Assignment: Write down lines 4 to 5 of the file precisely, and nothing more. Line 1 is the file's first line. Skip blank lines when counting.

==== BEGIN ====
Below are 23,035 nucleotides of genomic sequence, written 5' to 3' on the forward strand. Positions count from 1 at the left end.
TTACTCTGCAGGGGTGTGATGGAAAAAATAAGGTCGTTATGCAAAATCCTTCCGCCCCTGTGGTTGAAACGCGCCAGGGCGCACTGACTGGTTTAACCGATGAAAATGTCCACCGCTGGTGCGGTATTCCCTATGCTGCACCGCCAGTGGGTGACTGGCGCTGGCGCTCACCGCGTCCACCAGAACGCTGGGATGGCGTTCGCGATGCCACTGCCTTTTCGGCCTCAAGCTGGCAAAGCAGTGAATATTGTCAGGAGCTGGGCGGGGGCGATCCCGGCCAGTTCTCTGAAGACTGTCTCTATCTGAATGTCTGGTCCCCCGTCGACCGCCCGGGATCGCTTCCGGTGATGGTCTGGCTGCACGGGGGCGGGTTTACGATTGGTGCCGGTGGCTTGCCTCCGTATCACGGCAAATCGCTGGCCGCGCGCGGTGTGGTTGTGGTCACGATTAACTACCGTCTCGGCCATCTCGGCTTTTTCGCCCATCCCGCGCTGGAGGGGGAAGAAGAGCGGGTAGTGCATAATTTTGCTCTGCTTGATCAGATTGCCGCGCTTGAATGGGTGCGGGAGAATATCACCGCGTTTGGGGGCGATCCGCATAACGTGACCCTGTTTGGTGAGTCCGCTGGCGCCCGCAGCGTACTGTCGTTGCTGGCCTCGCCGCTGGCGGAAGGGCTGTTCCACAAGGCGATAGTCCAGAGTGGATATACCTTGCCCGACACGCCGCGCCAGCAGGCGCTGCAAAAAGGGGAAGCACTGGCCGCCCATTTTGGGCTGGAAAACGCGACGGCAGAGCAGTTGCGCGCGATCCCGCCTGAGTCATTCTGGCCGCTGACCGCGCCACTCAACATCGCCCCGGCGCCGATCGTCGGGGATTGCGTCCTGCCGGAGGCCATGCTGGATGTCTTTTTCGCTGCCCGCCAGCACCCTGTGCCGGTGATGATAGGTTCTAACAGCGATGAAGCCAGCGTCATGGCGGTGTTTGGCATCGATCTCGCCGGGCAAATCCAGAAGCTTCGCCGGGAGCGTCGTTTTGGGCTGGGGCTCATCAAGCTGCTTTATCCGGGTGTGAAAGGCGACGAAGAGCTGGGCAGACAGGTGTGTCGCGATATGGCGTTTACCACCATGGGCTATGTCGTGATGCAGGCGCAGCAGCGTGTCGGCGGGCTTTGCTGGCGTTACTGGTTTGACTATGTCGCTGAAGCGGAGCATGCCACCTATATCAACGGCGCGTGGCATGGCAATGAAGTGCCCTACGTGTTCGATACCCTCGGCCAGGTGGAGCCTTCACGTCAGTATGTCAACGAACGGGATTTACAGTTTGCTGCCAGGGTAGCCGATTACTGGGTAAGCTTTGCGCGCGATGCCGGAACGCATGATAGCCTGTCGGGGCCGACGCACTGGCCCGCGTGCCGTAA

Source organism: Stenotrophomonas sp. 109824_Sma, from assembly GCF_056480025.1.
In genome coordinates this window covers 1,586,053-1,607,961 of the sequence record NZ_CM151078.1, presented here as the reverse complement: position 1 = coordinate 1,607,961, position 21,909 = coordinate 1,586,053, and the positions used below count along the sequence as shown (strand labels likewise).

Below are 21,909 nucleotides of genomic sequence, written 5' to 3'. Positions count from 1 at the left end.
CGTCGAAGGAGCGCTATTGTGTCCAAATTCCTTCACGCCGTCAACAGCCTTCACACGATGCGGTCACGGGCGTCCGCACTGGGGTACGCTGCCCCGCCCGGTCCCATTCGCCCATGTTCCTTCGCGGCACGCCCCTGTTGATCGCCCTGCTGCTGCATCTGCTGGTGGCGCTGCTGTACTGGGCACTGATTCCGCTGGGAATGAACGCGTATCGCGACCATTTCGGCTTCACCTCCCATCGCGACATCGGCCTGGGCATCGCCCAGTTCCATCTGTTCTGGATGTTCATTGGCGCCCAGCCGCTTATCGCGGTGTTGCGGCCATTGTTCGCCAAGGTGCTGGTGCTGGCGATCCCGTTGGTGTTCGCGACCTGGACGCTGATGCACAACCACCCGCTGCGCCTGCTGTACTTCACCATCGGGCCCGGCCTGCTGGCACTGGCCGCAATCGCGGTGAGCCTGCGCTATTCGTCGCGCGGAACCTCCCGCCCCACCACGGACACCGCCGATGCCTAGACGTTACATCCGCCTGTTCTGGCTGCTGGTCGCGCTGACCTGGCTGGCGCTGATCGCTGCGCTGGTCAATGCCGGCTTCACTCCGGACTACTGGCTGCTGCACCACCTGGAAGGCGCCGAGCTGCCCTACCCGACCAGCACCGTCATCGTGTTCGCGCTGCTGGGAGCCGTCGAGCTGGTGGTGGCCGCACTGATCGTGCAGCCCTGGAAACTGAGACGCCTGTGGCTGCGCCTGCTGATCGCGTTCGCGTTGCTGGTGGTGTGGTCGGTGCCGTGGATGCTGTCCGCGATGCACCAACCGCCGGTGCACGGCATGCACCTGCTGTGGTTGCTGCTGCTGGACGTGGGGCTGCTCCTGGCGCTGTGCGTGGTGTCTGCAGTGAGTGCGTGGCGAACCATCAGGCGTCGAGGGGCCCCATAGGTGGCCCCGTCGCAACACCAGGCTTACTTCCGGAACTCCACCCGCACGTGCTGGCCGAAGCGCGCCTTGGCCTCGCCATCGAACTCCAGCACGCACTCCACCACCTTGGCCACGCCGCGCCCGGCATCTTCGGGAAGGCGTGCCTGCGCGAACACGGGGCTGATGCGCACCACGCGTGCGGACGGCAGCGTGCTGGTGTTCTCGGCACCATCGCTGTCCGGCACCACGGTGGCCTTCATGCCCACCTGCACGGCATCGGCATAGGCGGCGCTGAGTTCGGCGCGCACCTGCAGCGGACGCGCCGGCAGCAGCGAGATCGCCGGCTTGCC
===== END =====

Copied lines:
In genome coordinates this window covers 1,586,053-1,607,961 of the sequence record NZ_CM151078.1, presented here as the reverse complement: position 1 = coordinate 1,607,961, position 21,909 = coordinate 1,586,053, and the positions used below count along the sequence as shown (strand labels likewise).

Below are 21,909 nucleotides of genomic sequence, written 5' to 3'. Positions count from 1 at the left end.